Health as a whole is determined by the quality of life, as well as an individuals’ ability to create personal positive social and physical environments. These environments include homes, schools, workplaces and the community as a whole. According to the World Health Organisation (WHO, 2003), the social determinants of health are conditions in which people live, work, and grow, where these factors are influenced by money, power and available resources. There are five main aspects of social determinants: economic stability, social/community health, general health, education, and the surrounding built environment, where each determinant refers to multiple key issues. These determinants commonly affect health, the functioning of people, their quality of life, as well as social, economic and physical risks. Examples of social determinants include:
Health determinants are the factors that can have a positive or negative impact on a person’s health. Many things can affect how healthy we are, from a complex interplay between macro to molecular influence to influences from society (for example, the prevalence of drug and alcohol use), to individual factors such as genetic make-up. Education, employment, income, lifestyle, psychosocial and physiological factors can also influence a person’s health and wellbeing. Health can also be significantly affected, and modified to some extent, by the quality and timeliness of the health care services we receive, including preventative health care such as education, screening and immunization.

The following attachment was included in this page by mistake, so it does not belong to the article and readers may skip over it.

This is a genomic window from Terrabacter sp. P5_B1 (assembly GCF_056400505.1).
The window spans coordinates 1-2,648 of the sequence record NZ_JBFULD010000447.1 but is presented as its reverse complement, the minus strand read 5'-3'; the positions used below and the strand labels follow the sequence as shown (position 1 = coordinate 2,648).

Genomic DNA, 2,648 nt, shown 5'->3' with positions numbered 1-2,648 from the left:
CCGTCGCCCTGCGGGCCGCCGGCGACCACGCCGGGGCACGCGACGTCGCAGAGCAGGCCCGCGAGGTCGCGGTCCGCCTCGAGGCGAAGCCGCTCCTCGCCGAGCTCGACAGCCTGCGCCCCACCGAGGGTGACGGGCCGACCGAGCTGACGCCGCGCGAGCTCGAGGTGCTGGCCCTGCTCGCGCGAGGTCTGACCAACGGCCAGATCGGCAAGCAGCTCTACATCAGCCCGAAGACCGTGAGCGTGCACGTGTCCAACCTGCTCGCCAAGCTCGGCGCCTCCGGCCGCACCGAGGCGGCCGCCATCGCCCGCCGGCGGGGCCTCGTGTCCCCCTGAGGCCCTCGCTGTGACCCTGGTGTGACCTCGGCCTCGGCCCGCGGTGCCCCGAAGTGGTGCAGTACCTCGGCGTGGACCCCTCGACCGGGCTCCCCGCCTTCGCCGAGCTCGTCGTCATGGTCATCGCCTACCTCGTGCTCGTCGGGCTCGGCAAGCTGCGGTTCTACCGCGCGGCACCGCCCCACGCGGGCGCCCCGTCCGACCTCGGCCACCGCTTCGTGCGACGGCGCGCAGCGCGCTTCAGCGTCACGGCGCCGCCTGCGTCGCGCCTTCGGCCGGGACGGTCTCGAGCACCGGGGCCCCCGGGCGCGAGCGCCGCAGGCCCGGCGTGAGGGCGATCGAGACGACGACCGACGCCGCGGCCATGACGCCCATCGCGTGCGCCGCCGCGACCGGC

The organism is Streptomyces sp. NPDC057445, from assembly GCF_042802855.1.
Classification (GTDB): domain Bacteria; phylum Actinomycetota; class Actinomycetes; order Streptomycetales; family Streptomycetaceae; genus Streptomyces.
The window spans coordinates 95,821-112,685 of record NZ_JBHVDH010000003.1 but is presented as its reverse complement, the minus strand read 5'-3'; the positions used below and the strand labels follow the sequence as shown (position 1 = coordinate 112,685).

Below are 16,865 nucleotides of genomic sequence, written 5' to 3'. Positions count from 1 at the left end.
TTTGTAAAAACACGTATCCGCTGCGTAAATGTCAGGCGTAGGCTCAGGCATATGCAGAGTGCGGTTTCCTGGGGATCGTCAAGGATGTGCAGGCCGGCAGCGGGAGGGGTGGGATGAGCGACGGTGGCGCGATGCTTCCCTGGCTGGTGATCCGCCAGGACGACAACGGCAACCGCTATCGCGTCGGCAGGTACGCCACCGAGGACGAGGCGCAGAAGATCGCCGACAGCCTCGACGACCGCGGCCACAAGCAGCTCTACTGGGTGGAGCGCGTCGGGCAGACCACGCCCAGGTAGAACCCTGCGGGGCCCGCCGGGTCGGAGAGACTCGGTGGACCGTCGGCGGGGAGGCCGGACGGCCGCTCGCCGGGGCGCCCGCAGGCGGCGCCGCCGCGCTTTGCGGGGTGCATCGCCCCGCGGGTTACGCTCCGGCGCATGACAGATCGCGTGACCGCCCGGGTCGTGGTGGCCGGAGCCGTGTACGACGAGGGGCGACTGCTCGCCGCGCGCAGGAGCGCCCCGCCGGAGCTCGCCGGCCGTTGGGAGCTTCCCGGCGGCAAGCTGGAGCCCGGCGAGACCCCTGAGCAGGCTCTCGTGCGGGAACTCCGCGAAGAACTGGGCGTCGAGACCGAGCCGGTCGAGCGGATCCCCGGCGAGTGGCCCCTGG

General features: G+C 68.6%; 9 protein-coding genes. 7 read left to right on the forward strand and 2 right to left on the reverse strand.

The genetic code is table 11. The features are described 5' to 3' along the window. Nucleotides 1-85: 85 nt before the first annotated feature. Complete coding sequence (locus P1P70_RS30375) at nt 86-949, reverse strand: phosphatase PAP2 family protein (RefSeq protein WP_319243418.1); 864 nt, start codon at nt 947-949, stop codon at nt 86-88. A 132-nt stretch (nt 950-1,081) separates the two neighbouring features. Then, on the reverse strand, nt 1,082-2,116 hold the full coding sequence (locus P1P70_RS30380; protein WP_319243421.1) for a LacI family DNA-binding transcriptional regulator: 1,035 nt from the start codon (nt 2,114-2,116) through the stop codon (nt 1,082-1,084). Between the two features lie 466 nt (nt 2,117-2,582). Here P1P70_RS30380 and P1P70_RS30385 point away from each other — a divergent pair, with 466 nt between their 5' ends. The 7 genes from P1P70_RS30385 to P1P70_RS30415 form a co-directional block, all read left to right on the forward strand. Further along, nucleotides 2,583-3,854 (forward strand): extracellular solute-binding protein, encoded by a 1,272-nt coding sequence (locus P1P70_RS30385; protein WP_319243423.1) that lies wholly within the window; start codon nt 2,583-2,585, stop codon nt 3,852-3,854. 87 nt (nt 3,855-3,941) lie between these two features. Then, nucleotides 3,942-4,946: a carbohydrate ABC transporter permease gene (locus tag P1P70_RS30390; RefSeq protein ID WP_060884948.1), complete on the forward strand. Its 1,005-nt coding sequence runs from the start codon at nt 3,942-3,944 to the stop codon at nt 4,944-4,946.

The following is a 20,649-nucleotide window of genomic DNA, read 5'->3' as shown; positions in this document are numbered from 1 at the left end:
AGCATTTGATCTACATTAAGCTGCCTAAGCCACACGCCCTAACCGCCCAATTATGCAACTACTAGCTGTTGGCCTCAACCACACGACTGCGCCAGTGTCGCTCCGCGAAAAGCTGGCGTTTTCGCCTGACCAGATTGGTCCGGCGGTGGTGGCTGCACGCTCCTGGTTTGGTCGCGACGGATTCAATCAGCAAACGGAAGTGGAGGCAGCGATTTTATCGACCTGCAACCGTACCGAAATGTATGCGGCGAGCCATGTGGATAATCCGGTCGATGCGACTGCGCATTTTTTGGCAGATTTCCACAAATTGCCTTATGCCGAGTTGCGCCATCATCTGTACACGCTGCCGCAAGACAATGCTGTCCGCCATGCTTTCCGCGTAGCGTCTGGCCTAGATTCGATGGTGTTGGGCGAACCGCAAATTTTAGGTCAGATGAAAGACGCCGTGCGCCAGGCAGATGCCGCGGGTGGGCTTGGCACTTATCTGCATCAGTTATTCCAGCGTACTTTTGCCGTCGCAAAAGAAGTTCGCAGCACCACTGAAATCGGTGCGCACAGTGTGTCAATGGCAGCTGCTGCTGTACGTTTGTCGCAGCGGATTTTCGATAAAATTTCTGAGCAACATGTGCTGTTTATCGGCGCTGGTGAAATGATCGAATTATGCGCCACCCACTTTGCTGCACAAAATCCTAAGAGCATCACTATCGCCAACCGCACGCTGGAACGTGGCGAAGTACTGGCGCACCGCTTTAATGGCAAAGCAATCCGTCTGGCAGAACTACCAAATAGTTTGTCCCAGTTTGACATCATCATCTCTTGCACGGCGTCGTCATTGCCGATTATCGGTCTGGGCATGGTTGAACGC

Access to Medical Care Services – The CDC states that determinants of health are “factors that contribute to a person’s current state of health” Teitelbaum & Wilensky, p.124, 2017) The biggest factor to the current state of an individual’s health is access to medical care. Without medical care services health issues will linger as they will be put off and never addressed until the issue becomes serious.
Many factors combine together to affect the health of individuals and communities (The determinants of health. n.d.) Whether people are healthy or not, is determined by their circumstances and environment (The determinants of health. n.d.) To a large extent, factors such as where we live, the state of our environment, genetics, our income and education level, and our relationships with friends and family all have considerable impacts on health, whereas the more commonly considered factors such as access and use of health care services often have less of an impact (The determinants of health. n.d.).
Cardiovascular diseases (CVDs) are the most common cause of mortality worldwide, especially in developed countries. But they are also largely preventable, and many studies have tried to clarify the related risk factors, and what could be done to avoid them.